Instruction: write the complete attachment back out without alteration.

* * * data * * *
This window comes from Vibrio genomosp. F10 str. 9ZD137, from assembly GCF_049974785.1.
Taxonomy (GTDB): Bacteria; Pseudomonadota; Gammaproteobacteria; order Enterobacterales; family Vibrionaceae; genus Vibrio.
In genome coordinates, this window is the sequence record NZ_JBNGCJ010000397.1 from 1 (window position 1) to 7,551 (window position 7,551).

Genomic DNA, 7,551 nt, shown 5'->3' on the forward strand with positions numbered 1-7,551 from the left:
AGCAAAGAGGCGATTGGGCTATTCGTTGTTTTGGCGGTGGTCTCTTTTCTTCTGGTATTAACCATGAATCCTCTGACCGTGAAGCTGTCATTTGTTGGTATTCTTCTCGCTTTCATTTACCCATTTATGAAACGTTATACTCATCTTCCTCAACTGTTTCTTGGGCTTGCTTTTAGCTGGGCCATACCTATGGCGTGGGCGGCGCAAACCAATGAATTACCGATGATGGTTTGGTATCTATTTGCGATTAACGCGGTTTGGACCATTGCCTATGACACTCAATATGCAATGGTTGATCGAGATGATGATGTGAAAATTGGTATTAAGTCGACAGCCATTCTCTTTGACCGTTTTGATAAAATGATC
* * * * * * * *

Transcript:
This window comes from Vibrio genomosp. F10 str. 9ZD137, from assembly GCF_049974785.1.
Taxonomy (GTDB): Bacteria; Pseudomonadota; Gammaproteobacteria; order Enterobacterales; family Vibrionaceae; genus Vibrio.
In genome coordinates, this window is the sequence record NZ_JBNGCJ010000397.1 from 1 (window position 1) to 7,551 (window position 7,551).

Genomic DNA, 7,551 nt, shown 5'->3' on the forward strand with positions numbered 1-7,551 from the left:
AGCAAAGAGGCGATTGGGCTATTCGTTGTTTTGGCGGTGGTCTCTTTTCTTCTGGTATTAACCATGAATCCTCTGACCGTGAAGCTGTCATTTGTTGGTATTCTTCTCGCTTTCATTTACCCATTTATGAAACGTTATACTCATCTTCCTCAACTGTTTCTTGGGCTTGCTTTTAGCTGGGCCATACCTATGGCGTGGGCGGCGCAAACCAATGAATTACCGATGATGGTTTGGTATCTATTTGCGATTAACGCGGTTTGGACCATTGCCTATGACACTCAATATGCAATGGTTGATCGAGATGATGATGTGAAAATTGGTATTAAGTCGACAGCCATTCTCTTTGACCGTTTTGATAAAATGATC